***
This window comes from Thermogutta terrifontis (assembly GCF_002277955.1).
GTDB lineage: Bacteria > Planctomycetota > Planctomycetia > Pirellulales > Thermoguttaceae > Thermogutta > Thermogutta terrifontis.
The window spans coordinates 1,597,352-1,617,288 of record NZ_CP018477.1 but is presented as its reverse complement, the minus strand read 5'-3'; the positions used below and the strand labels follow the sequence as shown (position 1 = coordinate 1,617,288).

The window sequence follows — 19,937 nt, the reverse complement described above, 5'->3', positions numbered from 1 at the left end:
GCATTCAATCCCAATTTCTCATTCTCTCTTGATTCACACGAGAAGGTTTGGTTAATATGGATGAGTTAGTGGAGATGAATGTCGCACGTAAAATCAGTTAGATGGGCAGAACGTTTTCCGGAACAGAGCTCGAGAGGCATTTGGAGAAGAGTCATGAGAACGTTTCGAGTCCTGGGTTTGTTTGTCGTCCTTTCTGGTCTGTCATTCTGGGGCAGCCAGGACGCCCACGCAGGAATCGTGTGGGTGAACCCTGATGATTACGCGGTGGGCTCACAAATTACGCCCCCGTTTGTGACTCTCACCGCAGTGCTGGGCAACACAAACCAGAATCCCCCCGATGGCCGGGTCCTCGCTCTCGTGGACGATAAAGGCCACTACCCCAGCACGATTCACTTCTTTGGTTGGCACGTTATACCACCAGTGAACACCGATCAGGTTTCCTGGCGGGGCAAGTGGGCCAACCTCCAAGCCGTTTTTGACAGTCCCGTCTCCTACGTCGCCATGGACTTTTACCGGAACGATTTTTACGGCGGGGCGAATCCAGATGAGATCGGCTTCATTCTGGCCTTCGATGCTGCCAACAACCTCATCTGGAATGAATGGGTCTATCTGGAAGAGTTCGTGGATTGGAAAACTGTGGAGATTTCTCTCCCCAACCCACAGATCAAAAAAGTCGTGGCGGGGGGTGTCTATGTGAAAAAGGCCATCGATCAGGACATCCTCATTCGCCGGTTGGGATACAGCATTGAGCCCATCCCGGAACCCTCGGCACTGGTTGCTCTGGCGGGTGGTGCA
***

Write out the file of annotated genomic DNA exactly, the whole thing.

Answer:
This window comes from Thermogutta terrifontis (assembly GCF_002277955.1).
GTDB lineage: Bacteria > Planctomycetota > Planctomycetia > Pirellulales > Thermoguttaceae > Thermogutta > Thermogutta terrifontis.
The window spans coordinates 1,597,352-1,617,288 of record NZ_CP018477.1 but is presented as its reverse complement, the minus strand read 5'-3'; the positions used below and the strand labels follow the sequence as shown (position 1 = coordinate 1,617,288).

The window sequence follows — 19,937 nt, the reverse complement described above, 5'->3', positions numbered from 1 at the left end:
GCATTCAATCCCAATTTCTCATTCTCTCTTGATTCACACGAGAAGGTTTGGTTAATATGGATGAGTTAGTGGAGATGAATGTCGCACGTAAAATCAGTTAGATGGGCAGAACGTTTTCCGGAACAGAGCTCGAGAGGCATTTGGAGAAGAGTCATGAGAACGTTTCGAGTCCTGGGTTTGTTTGTCGTCCTTTCTGGTCTGTCATTCTGGGGCAGCCAGGACGCCCACGCAGGAATCGTGTGGGTGAACCCTGATGATTACGCGGTGGGCTCACAAATTACGCCCCCGTTTGTGACTCTCACCGCAGTGCTGGGCAACACAAACCAGAATCCCCCCGATGGCCGGGTCCTCGCTCTCGTGGACGATAAAGGCCACTACCCCAGCACGATTCACTTCTTTGGTTGGCACGTTATACCACCAGTGAACACCGATCAGGTTTCCTGGCGGGGCAAGTGGGCCAACCTCCAAGCCGTTTTTGACAGTCCCGTCTCCTACGTCGCCATGGACTTTTACCGGAACGATTTTTACGGCGGGGCGAATCCAGATGAGATCGGCTTCATTCTGGCCTTCGATGCTGCCAACAACCTCATCTGGAATGAATGGGTCTATCTGGAAGAGTTCGTGGATTGGAAAACTGTGGAGATTTCTCTCCCCAACCCACAGATCAAAAAAGTCGTGGCGGGGGGTGTCTATGTGAAAAAGGCCATCGATCAGGACATCCTCATTCGCCGGTTGGGATACAGCATTGAGCCCATCCCGGAACCCTCGGCACTGGTTGCTCTGGCGGGTGGTGCA